Arduino MKR1000 meets Python
With the release r2.0.7, Zerynth adds another board to its supported device list: Arduino MKR1000, a device specifically designed for IoT projects.
The MKR1000 is described as a powerful board that combines the functionality of an Arduino Zero (already supported by Zerynth) and the connectivity of a Wi-Fi Shield, with a Cryptochip for secure communication. The design also includes a Li-Po charging circuit that allows the Arduino MKR1000 to run on battery power or external 5V, charging the Li-Po battery while running on external power.
Now, programming the board in Python thanks to the Zerynth VM makes Arduino MKR1000 one of the best choices for the development of IoT battery-powered projects.
The Arduino MKR1000 is based on the Microchip ATSAMW25 SoC, which is part of the SmartConnect family of Microchip Wireless devices. In particular, the ATSAMW25 is composed of three main blocks:
- SAMD21 Cortex-M0+ 32bit low power ARM MCU
- WINC1500 low power 2.4GHz IEEE® 802.11 b/g/n Wi-Fi
- ECC508 Crypto Authentication
The main features of the board are:
- Board Power Supply (USB/VIN): 5V
- Supported Battery: Li-Po single cell, 3.7V, 700mAh minimum
- Operating Voltage: 3.3V
- Digital I/O Pins (DIO): 14
- Analog Input Pins (ADC): 7
- UARTs: 1
- SPIs: 1
- I2Cs: 1
- Flash Memory: 256 KB
- SRAM: 32 KB
- Clock Speed: 48 MHz
- Size (LxW mm): 61.5 x 25.0
Go to the dedicated page of the Zerynth Docs to get more info about this board.
Get started with Arduino MKR1000 and Python
Download and Install Zerynth Studio
First of all, of course, you have to download and install Zerynth Studio, our cross-platform IDE for embedded and IoT development. If you didn’t do it yet, download it here for free! Once you’ve installed it, open Zerynth Studio and create a Zerynth user account.
Connect and Virtualize the board
To recognize the device, Windows machines require drivers that can be downloaded from the official Arduino MKR100 page, while OSX and Linux machines will recognize the board automatically.
Once connected to a USB port, if drivers have been correctly installed, the Arduino MKR1000 board is recognized by the Zerynth Studio and listed in the Device Management Widget.
To register and virtualize the board, Arduino MKR1000 MUST be put in virtualization mode by double-clicking the RST button.
Then select “Arduino MKR1000 Virtualizable” on the Device Management Widget and register the device by clicking the “Z” button.
Put the board in virtualization mode by double-clicking the RST button and create a Zerynth Virtual Machine for the device by clicking the “Z” button for the second time. Now you can virtualize the device by clicking the “Z” button for the third time. You can find more info about the virtualization process in the relative doc.
Clone the “Blink” example and uplink it to the Arduino MKR1000
Now you can start to program your Arduino MKR1000 in Python!
Zerynth Studio includes a lot of examples that you can clone with just a few clicks.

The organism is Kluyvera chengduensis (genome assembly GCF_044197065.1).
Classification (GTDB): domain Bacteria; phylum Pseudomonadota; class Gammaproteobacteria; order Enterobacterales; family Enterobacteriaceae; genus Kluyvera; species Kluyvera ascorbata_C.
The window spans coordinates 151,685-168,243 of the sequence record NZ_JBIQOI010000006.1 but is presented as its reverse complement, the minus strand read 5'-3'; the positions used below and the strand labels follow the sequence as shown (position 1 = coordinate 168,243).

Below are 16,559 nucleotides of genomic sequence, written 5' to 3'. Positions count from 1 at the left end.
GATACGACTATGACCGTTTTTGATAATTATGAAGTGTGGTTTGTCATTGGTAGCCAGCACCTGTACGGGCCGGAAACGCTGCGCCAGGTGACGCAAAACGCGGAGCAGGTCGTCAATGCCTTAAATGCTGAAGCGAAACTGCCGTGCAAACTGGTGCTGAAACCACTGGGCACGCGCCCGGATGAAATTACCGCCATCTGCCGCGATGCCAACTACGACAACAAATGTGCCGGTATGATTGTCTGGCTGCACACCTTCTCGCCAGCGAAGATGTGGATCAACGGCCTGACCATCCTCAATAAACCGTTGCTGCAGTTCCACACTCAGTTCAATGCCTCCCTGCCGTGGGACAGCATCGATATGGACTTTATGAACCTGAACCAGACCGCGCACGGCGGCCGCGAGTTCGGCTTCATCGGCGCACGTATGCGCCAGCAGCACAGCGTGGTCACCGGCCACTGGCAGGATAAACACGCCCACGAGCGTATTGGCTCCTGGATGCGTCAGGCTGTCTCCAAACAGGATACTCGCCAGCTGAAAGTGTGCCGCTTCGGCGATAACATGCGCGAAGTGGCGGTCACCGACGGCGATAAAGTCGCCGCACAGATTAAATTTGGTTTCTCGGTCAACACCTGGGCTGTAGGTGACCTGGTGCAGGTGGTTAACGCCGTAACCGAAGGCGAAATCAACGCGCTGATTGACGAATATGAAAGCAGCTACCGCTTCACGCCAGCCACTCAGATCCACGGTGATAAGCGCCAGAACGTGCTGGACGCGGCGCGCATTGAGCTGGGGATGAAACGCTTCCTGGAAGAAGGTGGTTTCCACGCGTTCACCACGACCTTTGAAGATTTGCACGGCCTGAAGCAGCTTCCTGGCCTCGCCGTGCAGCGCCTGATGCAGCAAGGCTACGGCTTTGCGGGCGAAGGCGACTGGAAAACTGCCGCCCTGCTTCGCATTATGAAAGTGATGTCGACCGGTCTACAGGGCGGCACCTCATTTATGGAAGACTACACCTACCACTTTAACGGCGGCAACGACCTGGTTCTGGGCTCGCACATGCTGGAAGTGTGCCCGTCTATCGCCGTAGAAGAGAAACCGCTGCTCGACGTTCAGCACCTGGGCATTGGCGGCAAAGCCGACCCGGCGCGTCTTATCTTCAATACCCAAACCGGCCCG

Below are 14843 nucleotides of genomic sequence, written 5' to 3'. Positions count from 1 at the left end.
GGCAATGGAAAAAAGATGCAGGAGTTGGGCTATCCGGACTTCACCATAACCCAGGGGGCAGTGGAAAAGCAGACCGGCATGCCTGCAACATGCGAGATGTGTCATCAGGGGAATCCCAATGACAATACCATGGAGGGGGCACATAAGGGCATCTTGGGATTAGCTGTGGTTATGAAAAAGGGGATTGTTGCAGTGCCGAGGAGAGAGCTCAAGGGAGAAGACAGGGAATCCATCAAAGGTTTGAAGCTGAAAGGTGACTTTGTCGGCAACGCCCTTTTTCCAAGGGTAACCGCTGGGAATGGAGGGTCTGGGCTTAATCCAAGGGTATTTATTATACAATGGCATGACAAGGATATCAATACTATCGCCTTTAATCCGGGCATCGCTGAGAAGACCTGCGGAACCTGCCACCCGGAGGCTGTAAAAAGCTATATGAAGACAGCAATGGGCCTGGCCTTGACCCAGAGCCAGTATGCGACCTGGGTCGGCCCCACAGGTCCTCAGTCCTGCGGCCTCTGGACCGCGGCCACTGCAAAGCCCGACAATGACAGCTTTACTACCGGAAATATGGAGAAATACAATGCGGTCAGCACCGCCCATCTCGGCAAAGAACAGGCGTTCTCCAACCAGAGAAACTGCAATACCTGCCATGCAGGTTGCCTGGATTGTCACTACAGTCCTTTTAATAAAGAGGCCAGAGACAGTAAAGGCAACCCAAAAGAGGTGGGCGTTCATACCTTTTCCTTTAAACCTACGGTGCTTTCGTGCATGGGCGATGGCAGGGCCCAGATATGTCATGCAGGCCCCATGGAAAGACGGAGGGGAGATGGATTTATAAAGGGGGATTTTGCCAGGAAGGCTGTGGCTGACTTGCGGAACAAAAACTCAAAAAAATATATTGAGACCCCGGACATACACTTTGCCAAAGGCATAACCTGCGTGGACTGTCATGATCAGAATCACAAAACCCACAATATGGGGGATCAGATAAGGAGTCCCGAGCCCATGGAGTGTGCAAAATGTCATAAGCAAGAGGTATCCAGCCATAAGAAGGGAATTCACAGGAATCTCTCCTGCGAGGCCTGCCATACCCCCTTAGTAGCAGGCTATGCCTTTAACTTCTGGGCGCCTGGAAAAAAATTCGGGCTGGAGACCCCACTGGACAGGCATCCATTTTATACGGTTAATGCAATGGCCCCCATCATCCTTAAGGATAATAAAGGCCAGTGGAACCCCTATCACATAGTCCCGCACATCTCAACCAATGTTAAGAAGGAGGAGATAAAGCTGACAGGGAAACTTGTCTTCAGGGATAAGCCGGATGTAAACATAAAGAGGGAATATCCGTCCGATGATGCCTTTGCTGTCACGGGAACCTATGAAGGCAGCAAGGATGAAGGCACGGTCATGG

Let’s start with the “Blink” example. You can find it in the “Examples Browser” panel or you can use the “Quick Search” feature, searching for “Blink”.
Let’s take a look at the code in the “main.py” file. The Python script is very easy:
Clicking the third button of the toolbar you can get the pin map of the device. As you can see from the figure, the onboard LED is connected to the pin D6. However, Zerynth abstracts the board layout allowing to use LED0, LED1, etc as led names. In this example, LED0 is used.
Once you have cloned the example, uplink the code to your board and reset the device by pressing the RST button when asked.
Done! Now you can see the LED of your MKR1000 turn ON and OFF thanks to a Python script running on the board!
Enabling IoT Security using Arduino MKR1000 and Zerynth
A plus of this board is its ability to access to a WiFi network through a wifi chip with SSL/TLS hardware support.
Zerynth helps you exploit this functionality in an easy and effective way: you just need to import the lib.microchip.winc1500 library in the Zerynth script!
(Of course, also root certificates must be loaded on the chip. See more here: Certificate Uploading.)
An example to simplify your job and let you get started with a few clicks is already available: just clone the “Secure HTTP” example as done for the “Blink” example and you’re almost done!
Below you can see the code. You have just to change “Network-Name” and “Wifi-Password” to match your actual network configuration and edit the lines related to the creation of the “SSL context”, as follows. Easy, isn’t it?
This simple script connects to https://www.howsmyssl.com/a/check and displays info about the SSL/TLS connection on the serial monitor, as you can see in the figure above. Take a look at the ssl module in the standard library to spot how to expand this example.
Enabling Power Saving for battery-powered IoT devices
One of the most important challenges of battery-powered IoT devices is how to maximize battery life.
To meet this specification, Zerynth has included the “Firmware Over-the-Air” feature within the Zerynth Virtual Machine, which also includes industrial-grade features like Power Saving and Hardware-driven Secured Firmware burned on the device at industrial volumes.